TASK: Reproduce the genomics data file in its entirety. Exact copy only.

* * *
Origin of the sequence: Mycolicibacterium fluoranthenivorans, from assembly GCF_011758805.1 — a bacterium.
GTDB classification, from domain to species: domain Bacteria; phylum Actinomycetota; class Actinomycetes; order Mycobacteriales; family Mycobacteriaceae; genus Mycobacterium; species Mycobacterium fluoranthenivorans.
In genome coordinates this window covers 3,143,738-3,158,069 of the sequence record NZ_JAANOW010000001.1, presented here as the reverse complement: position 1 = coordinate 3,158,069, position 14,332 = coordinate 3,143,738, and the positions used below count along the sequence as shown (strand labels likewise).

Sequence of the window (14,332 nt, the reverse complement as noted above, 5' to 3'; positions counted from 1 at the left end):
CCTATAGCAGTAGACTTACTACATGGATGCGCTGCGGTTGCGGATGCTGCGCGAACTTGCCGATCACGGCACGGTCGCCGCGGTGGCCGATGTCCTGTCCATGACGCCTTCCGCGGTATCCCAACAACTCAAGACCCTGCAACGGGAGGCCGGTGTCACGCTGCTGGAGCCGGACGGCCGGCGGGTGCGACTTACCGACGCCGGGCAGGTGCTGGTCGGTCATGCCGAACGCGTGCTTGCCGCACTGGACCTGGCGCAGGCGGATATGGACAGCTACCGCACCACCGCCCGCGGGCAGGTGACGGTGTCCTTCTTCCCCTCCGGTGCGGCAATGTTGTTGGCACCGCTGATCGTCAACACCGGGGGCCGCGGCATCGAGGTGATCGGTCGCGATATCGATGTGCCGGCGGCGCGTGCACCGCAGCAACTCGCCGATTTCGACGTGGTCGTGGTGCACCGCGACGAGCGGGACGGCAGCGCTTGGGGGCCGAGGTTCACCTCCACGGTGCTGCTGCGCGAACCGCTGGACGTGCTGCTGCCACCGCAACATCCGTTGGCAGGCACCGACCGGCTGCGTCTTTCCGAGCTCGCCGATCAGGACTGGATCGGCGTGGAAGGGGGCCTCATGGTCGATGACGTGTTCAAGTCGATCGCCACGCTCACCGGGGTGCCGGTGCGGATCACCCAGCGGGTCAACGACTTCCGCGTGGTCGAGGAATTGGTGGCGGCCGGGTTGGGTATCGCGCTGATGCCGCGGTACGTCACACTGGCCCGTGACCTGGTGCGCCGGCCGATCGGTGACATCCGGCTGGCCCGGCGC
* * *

Origin of the sequence: Mycolicibacterium fluoranthenivorans, from assembly GCF_011758805.1 — a bacterium.
GTDB classification, from domain to species: domain Bacteria; phylum Actinomycetota; class Actinomycetes; order Mycobacteriales; family Mycobacteriaceae; genus Mycobacterium; species Mycobacterium fluoranthenivorans.
In genome coordinates this window covers 3,143,738-3,158,069 of the sequence record NZ_JAANOW010000001.1, presented here as the reverse complement: position 1 = coordinate 3,158,069, position 14,332 = coordinate 3,143,738, and the positions used below count along the sequence as shown (strand labels likewise).

Sequence of the window (14,332 nt, the reverse complement as noted above, 5' to 3'; positions counted from 1 at the left end):
CCTATAGCAGTAGACTTACTACATGGATGCGCTGCGGTTGCGGATGCTGCGCGAACTTGCCGATCACGGCACGGTCGCCGCGGTGGCCGATGTCCTGTCCATGACGCCTTCCGCGGTATCCCAACAACTCAAGACCCTGCAACGGGAGGCCGGTGTCACGCTGCTGGAGCCGGACGGCCGGCGGGTGCGACTTACCGACGCCGGGCAGGTGCTGGTCGGTCATGCCGAACGCGTGCTTGCCGCACTGGACCTGGCGCAGGCGGATATGGACAGCTACCGCACCACCGCCCGCGGGCAGGTGACGGTGTCCTTCTTCCCCTCCGGTGCGGCAATGTTGTTGGCACCGCTGATCGTCAACACCGGGGGCCGCGGCATCGAGGTGATCGGTCGCGATATCGATGTGCCGGCGGCGCGTGCACCGCAGCAACTCGCCGATTTCGACGTGGTCGTGGTGCACCGCGACGAGCGGGACGGCAGCGCTTGGGGGCCGAGGTTCACCTCCACGGTGCTGCTGCGCGAACCGCTGGACGTGCTGCTGCCACCGCAACATCCGTTGGCAGGCACCGACCGGCTGCGTCTTTCCGAGCTCGCCGATCAGGACTGGATCGGCGTGGAAGGGGGCCTCATGGTCGATGACGTGTTCAAGTCGATCGCCACGCTCACCGGGGTGCCGGTGCGGATCACCCAGCGGGTCAACGACTTCCGCGTGGTCGAGGAATTGGTGGCGGCCGGGTTGGGTATCGCGCTGATGCCGCGGTACGTCACACTGGCCCGTGACCTGGTGCGCCGGCCGATCGGTGACATCCGGCTGGCCCGGCGC